The Girl at the Bar is a police thriller, where the evidence is deceptive at best and the origins of the crime are buried and forgotten in decades-old events. The plot is plausible and twisty, and although those who like to try and follow the breadcrumbs of evidence through the plot and figure out the criminal themselves are going to find slim pickings, the final revelation is nicely handled. The pacing is also largely good, and the characters are refreshingly original, with perfectly imperfect motivations. The things keeping this book from a higher rating were mostly technical; there are editing errors apparent throughout, and a critique to polish some occasional awkwardnesses out of the delivery would have made this story a top-rank read. Definitely something that crime fiction fans will enjoy.

The Final Death, Andrew Mowere

The Final Death, Andrew Mowere

The Final Death

Entry to Heaven is only granted to those strong enough to fight their way out of Hell. Accordingly, Normals, as they are known, with no extra abilities or Guild training, are at an immense disadvantage. Azrael is the fourth Unchained, a necromancer of nearly unlimited power, and his ambition is to end death. Accompanied by the warrior Glint, who shares his unlikely care for the weaker, Normal humans, Azrael gathers the artifacts and the spells he will need to enter the realm of Death – and, if he is very fortunate, to defeat Death himself.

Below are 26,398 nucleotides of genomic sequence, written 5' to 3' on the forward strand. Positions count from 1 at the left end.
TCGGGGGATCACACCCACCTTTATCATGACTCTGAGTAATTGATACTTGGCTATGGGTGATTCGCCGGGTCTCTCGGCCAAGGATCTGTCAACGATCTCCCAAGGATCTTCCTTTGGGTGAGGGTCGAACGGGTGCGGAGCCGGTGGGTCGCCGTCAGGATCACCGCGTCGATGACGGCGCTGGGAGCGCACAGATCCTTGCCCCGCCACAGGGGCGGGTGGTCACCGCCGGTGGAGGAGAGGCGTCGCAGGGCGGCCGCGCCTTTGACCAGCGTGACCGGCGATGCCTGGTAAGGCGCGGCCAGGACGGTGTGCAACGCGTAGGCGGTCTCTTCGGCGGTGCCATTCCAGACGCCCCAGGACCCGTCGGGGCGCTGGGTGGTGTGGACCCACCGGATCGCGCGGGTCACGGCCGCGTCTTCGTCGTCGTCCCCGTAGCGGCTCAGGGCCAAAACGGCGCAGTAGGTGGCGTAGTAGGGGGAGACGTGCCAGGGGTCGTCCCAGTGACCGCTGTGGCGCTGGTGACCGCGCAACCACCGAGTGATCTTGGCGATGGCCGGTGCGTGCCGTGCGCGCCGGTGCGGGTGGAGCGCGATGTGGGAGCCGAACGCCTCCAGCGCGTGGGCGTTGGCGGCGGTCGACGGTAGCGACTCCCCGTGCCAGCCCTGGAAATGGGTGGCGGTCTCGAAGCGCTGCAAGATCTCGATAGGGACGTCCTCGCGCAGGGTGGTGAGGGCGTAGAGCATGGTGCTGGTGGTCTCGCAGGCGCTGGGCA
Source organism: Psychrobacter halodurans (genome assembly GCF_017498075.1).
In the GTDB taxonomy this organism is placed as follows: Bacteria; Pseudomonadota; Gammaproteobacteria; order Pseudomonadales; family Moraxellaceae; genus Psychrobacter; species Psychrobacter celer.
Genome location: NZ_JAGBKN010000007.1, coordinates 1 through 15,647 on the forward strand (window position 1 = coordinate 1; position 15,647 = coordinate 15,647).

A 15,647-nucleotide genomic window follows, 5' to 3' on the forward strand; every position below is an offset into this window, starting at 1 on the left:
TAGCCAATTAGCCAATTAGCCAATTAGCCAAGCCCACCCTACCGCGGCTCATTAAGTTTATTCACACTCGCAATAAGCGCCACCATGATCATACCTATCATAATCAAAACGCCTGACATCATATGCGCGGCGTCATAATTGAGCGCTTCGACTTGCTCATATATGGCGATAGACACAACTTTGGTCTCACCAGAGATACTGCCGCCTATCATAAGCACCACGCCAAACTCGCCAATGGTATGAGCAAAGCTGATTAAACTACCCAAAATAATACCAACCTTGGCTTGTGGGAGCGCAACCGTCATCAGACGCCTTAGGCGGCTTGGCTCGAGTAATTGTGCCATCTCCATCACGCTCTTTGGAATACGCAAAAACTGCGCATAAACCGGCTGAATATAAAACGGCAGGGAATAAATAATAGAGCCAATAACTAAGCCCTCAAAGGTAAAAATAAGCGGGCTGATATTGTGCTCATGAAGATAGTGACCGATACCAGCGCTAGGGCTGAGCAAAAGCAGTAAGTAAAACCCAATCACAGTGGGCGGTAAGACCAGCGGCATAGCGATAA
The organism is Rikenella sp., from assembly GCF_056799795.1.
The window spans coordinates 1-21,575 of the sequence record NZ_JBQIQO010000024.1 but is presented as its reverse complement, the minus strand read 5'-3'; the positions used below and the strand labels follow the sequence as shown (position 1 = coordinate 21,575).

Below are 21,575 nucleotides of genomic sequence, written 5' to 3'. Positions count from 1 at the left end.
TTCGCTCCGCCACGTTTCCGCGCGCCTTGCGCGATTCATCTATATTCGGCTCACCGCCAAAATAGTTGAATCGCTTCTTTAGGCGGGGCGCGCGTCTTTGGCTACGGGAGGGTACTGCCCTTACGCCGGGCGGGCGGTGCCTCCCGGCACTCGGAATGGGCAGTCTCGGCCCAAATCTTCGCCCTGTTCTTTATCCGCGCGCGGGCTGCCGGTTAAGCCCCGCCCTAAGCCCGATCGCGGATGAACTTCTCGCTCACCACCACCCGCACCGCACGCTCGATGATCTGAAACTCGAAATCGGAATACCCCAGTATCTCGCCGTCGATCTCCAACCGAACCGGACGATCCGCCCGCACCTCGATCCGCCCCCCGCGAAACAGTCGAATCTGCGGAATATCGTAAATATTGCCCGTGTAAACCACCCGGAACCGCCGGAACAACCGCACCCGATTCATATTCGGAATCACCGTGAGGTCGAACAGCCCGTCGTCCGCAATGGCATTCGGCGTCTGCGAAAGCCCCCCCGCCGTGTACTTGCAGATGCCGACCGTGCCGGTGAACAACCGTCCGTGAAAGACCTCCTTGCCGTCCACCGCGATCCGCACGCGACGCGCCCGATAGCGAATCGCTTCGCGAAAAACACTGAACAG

The Final Death was an interesting read, with a pantheon that showed an interesting mix of religious mythologies, including the scythe-wielding, incarnate Death common to Western Judaeo-Christian representations. The range of magical abilities woven into the plot was also well-thought out, and mostly consistent. The reason I principally found myself straying from this read was that while the major plot arc is to do with Azrael’s plan to overthrow Death, the vast majority of the actual story time rests with Glint, and the variety of special effects he and his Guild mates can apply to a fight. The relevance of these scenes to the plot didn’t really come clear for me. However, the writing was very imaginative, and the story was by and large enjoyable. I think with a little pruning, this could be a very strong fantasy read indeed.